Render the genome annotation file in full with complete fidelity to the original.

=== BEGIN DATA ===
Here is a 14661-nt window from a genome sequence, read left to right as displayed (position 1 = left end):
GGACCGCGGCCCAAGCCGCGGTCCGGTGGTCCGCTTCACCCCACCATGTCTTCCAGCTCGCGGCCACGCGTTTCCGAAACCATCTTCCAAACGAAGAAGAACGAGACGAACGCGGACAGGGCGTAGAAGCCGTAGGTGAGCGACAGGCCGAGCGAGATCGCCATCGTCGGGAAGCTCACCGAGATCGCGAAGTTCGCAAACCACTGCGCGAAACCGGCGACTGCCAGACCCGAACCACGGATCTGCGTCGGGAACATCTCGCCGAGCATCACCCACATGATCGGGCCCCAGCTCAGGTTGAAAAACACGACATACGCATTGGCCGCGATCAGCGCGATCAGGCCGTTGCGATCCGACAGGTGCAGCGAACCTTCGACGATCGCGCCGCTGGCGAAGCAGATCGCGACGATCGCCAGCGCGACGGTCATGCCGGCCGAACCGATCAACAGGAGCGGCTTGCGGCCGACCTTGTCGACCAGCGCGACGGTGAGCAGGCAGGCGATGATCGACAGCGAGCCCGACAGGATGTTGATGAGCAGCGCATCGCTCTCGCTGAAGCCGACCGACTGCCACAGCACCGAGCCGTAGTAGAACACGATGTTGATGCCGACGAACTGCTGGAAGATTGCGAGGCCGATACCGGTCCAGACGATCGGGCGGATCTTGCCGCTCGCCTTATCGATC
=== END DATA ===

Here is a 14661-nt window from a genome sequence, read left to right as displayed (position 1 = left end):
GGACCGCGGCCCAAGCCGCGGTCCGGTGGTCCGCTTCACCCCACCATGTCTTCCAGCTCGCGGCCACGCGTTTCCGAAACCATCTTCCAAACGAAGAAGAACGAGACGAACGCGGACAGGGCGTAGAAGCCGTAGGTGAGCGACAGGCCGAGCGAGATCGCCATCGTCGGGAAGCTCACCGAGATCGCGAAGTTCGCAAACCACTGCGCGAAACCGGCGACTGCCAGACCCGAACCACGGATCTGCGTCGGGAACATCTCGCCGAGCATCACCCACATGATCGGGCCCCAGCTCAGGTTGAAAAACACGACATACGCATTGGCCGCGATCAGCGCGATCAGGCCGTTGCGATCCGACAGGTGCAGCGAACCTTCGACGATCGCGCCGCTGGCGAAGCAGATCGCGACGATCGCCAGCGCGACGGTCATGCCGGCCGAACCGATCAACAGGAGCGGCTTGCGGCCGACCTTGTCGACCAGCGCGACGGTGAGCAGGCAGGCGATGATCGACAGCGAGCCCGACAGGATGTTGATGAGCAGCGCATCGCTCTCGCTGAAGCCGACCGACTGCCACAGCACCGAGCCGTAGTAGAACACGATGTTGATGCCGACGAACTGCTGGAAGATTGCGAGGCCGATACCGGTCCAGACGATCGGGCGGATCTTGCCGCTCGCCTTATCGATC